Objective -- create better, more profitable relationships between buyers and sellers.
Through this blog, Thoughts On Selling, Lee Levitt explores strategic issues in sales effectiveness, productivity, sales operations, sales enablement, and sales strategy. Lee leverages his significant experience in sales, sales management, sales enablement and operations and channel development, along with substantial sales productivity research and consulting as an analyst at IDC.
IDC and Lattice Engines
recently hosted a diverse group of executives with a wide range of responsibilities and
interests, including: corporate marketing, industry marketing, demand
generation, sales operations, business operations, and customer intimacy. The
following is a brief thought piece based on our conversation.
Tom Barrieau, IDC sales
enablement analyst, provided a foundation for the conversation with his
comments on how the buyer’s journey has changed and the impact of those
changes on the disciplines of marketing and selling. Technology has enabled
better, more effective, contextually relevant marketing and selling. Yet
marketing and sales organizations are finding it difficult to collaborate at a
high level because the processes for doing so are still being thought out…
For those of us who started
our sales careers in the days of “feature and benefit” selling (how quaint!),
we remember that sellers held the information and the power. Buyers were
reliant on their vendors for most product and much usage information. Sellers
would conduct extensive discovery about their prospects while providing that
education. White papers provided a primary vehicle to educate prospects on how
to acquire, implement and derive value from technology purchases.
Today, in both the B2B and
B2C worlds, buyers may engage prospective vendors after having
completed much, perhaps most of their research and due diligence. Buyers will
leverage third party sites, forums, social media, events, etc., where they
gather information (not all of it accurate, by the way!). The buyer or buying
team may then initiate an RFI or RFP process based on what they’ve learned from
This new world presents
several challenges. A buyer or buying team may go through the process of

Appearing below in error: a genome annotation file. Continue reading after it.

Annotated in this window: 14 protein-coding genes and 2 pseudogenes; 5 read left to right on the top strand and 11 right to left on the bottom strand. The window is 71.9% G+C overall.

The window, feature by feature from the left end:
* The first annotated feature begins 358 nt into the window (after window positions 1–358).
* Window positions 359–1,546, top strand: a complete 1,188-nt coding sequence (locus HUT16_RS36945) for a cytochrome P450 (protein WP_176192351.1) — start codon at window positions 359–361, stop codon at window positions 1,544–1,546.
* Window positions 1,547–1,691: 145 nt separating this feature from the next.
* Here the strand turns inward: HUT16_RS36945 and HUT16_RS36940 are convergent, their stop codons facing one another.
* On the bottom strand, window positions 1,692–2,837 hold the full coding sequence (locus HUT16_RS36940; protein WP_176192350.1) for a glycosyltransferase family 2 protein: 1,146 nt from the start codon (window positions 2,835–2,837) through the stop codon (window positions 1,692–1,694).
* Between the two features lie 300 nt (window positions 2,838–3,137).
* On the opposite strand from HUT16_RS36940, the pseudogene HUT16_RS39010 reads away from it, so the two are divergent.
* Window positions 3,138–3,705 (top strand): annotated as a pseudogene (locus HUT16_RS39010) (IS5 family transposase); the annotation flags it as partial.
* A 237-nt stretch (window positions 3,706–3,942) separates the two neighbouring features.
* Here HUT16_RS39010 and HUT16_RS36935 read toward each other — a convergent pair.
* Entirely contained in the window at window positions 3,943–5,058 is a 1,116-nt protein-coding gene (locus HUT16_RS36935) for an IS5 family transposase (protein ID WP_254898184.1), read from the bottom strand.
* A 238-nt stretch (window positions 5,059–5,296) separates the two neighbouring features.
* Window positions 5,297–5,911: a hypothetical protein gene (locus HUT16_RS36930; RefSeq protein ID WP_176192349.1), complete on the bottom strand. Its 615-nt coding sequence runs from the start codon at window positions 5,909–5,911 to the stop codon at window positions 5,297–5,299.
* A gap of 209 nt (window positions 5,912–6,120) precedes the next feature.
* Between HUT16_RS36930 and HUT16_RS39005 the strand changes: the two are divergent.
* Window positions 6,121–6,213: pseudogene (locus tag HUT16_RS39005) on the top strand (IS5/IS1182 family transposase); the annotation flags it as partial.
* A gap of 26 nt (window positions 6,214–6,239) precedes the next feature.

evaluating, purchasing and implementing a specific product or service no more
than once or twice in their careers and may not know all of the issues to
consider or how to prioritize and value the information they gather.
Here’s a personal example…
years ago, as an active road cyclist, I decided to take up the sport of
cyclocross racing. Long popular in Europe, cyclocross has an active community
in New England and in other parts of the US. This flavor of bike racing takes
place in fields and on singletrack paths, occasionally requiring jumping off
the bike and running up a slope with the bike on one’s shoulder or bunnyhopping
a 12 to 18” tall obstruction on the course.
I’ve been bike racing
for a long time and I’m comfortable purchasing bike goodies on eBay. So I
purchased a used cyclocross bike on Ebay, from one of the top builders in
Europe. Got a pretty good deal. The only problem with the bike was its color –
an unattractive mustard yellow. I visited a local bike builder, Toby Stanton of Hot Tubes, who offered frame
refinishing services and asked him to repaint the frame in my favorite color –
a deep blue.
Toby asked why I
wanted to have the frame repainted.
I responded: “Because I don’t
like the color…”
He responded: “Well sure, I could paint it for you, but it still won’t fit you properly…
As an uninformed buyer, I
made the incorrect assumption that a cyclocross frame should be the same size as my road
frame. A knowledgeable seller, if I had engaged with one rather than venturing out on eBay, would have
caught my mistake early in the engagement process. Fortunately Toby didn't follow me down the path; instead he offered to build me a sweet custom deep blue cyclocross frame, which I'm still riding and racing 15 years later!
It’s the job of knowledgeable sellers to guide their
buyers through their process, to help them avoid the mistakes they would
otherwise make because they simply lack the experience of evaluating/acquiring
a specific type of product or service.
Technology allows us to
conduct some of that buyer discovery independently of any specific interactions
with the buyer. Today, when a B2B buyer first visits a website, data
augmentation techniques allow us to build a comprehensive profile of the
buyer’s organization – all of that company’s firmographics, technology stack,